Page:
Kevin Brophy, in his 1992 article in Australian Literary Studies, maps the changing critical judgment of Monkey Grip from a raw account of life in the counterculture to a modern literary classic. While the subject matter and loose structure of the novel incited some initial censure, critics continue to admire the energy and evident struggle to capture reality in its technique, what Peter Craven sees in his Meanjin survey of Garner's work as "the echo of experience, of imagination representing experience, rather than invention." In his 1992 interview with Garner, Ray Willbanks comments that the novel moves to a sexual rhythm rather than a conventional narrative pattern. Kerryn Goldsworthy, in her 1996 book on Garner's work, notes that the novel refers to a wide range of women's art and asserts the importance of writing as an activity that allows space for women.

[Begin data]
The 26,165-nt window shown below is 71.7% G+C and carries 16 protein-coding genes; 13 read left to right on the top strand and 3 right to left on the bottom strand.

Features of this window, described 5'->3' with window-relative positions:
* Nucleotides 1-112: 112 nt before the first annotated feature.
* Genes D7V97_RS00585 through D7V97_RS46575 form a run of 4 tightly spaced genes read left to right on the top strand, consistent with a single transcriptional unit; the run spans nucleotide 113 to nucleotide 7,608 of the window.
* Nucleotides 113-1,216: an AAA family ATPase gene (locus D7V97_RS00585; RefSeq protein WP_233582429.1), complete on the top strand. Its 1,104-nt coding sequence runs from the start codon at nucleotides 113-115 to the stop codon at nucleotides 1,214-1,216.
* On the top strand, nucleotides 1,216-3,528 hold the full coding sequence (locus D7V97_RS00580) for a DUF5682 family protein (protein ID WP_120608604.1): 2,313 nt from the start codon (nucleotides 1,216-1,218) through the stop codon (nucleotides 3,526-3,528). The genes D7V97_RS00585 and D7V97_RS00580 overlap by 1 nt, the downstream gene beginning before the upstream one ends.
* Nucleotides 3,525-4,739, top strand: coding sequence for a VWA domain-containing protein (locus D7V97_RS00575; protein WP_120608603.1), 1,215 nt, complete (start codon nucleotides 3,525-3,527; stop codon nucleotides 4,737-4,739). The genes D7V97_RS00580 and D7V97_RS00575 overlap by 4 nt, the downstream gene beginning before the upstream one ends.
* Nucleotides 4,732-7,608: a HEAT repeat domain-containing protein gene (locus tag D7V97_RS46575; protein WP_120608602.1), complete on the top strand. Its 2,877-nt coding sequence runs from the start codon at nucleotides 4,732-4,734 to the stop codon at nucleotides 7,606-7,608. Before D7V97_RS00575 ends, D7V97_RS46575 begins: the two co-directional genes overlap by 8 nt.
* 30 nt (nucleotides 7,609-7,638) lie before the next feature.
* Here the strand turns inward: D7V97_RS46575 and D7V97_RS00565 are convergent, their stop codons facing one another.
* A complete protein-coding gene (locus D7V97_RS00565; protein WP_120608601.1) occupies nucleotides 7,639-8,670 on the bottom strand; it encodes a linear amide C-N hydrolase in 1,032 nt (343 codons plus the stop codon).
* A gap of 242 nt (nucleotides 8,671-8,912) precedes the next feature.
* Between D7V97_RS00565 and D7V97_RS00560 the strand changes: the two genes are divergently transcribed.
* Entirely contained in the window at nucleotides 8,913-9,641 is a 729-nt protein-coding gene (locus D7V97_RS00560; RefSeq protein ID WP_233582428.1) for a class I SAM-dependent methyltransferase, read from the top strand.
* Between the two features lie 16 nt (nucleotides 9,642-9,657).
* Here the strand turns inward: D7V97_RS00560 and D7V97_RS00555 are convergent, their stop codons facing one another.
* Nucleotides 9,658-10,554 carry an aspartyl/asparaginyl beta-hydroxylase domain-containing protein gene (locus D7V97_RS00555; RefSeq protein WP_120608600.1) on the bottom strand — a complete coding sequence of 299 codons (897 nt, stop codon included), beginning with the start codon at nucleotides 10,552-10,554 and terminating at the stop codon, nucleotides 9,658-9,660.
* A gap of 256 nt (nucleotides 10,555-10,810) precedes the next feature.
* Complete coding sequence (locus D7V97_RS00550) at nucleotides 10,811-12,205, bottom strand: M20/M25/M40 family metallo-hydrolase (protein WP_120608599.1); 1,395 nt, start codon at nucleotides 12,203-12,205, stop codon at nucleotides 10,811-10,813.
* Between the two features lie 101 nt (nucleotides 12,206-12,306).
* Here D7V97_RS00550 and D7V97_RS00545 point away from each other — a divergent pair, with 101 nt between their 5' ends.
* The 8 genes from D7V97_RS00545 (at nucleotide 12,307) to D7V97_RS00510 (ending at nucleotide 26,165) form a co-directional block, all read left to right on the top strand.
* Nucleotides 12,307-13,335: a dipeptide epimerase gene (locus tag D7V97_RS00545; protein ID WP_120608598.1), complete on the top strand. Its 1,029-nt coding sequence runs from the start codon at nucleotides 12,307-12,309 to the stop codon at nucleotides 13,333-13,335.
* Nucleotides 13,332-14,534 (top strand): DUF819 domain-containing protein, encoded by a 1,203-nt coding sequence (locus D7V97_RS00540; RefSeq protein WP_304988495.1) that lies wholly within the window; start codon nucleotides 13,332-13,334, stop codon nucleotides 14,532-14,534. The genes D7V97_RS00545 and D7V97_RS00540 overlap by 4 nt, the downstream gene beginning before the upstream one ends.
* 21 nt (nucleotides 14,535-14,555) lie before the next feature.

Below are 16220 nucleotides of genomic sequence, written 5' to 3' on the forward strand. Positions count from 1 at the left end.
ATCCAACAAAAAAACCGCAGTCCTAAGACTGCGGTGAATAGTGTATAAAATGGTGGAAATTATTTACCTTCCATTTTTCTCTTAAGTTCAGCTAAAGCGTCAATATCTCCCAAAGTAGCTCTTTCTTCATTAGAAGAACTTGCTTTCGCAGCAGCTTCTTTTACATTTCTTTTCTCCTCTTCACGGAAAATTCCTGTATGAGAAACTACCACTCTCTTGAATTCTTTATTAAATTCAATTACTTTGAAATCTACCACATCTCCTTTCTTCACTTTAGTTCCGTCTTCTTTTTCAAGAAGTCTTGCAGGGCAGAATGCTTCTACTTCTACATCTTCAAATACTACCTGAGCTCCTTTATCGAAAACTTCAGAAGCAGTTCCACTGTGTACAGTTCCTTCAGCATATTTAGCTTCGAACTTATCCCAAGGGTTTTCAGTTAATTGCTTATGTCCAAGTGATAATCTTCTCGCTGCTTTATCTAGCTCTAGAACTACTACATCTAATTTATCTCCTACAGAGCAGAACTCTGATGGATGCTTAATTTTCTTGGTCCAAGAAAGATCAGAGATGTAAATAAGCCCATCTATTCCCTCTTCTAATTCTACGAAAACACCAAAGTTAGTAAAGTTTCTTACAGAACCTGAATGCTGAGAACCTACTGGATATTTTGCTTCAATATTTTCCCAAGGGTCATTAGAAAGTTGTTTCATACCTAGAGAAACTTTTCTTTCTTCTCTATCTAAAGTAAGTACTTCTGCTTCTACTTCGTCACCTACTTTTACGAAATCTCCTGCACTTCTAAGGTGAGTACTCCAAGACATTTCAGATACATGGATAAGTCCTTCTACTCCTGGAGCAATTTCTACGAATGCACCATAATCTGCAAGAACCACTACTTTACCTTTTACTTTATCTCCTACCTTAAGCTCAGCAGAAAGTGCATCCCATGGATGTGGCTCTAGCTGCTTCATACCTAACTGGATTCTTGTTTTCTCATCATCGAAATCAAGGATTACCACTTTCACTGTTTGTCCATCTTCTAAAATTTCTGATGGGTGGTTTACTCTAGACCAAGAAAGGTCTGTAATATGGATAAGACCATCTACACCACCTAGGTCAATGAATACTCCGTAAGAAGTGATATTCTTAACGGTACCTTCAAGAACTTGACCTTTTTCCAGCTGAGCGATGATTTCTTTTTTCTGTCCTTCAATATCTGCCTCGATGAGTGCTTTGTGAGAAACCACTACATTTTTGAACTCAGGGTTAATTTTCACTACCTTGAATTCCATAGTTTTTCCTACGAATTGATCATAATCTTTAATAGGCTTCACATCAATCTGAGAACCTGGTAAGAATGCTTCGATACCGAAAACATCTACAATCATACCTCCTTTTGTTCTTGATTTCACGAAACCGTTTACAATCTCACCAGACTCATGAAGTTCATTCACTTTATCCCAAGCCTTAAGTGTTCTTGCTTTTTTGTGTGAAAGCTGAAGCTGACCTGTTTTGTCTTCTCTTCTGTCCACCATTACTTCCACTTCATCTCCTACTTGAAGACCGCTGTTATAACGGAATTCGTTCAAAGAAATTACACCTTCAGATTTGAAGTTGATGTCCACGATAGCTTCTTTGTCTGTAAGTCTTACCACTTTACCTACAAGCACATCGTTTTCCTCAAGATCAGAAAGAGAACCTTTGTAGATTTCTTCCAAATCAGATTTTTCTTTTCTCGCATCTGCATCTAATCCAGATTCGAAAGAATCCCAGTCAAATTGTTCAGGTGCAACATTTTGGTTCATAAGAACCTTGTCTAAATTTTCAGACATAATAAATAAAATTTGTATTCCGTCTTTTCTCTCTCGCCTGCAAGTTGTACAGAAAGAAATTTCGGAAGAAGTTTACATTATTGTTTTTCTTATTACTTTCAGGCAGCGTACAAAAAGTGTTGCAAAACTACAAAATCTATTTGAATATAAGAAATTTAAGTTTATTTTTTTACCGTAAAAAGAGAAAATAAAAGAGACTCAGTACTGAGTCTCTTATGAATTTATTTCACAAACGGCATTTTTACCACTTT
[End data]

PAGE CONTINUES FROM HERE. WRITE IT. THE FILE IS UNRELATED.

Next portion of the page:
After the publication of Monkey Grip, Garner was awarded the first of a series of Australia Council grants that enabled her to spend two years in Paris writing the two stories published as Honour & Other People's Children (1980). While in Paris she met French journalist Jean-Jacques Portail, whom she married in 1980. "Honour" traces the difficulties of a woman coming to terms with her former husband's plans to remarry and her daughter's accommodation of the new arrangement. The story presents a series of scenes in which undramatic events take place: the man tells the woman of his plans to divorce her; they travel to the country to visit his sick mother and, later, to attend his father's funeral; and the woman helps her sister's family while her sister gives birth to a new baby. These scenes celebrate the shared history of marriage and family, carefully weighing the emotional cost of separation against the confinement of domestic life. As the title suggests, the woman, the man, and his new wife attempt to behave honorably to each other so that the shifts in emotion are quiet and subtle rather than overt. "Other People's Children" observes the emotional attachment between a single woman and her friend's small daughter, but the prior rights of the mother win when the friendship ends. The two women in this story, Scotty and Ruth, represent two perspectives on the feminist counterculture: Scotty, the independent career woman who rejects the traditional family, and Ruth, the romantic, maternal earth mother. The men these women encounter practice different kinds of irresponsibility and exploitation of women. Ruth's former husband abandons her, but she begins a relationship with a trade-union ideologue; Scotty meets an unemployed musician who relies on the women in a hippie commune to feed him and care for him. The story examines new forms of family and observes the effects on children of the battle between romantic love and parental responsibility.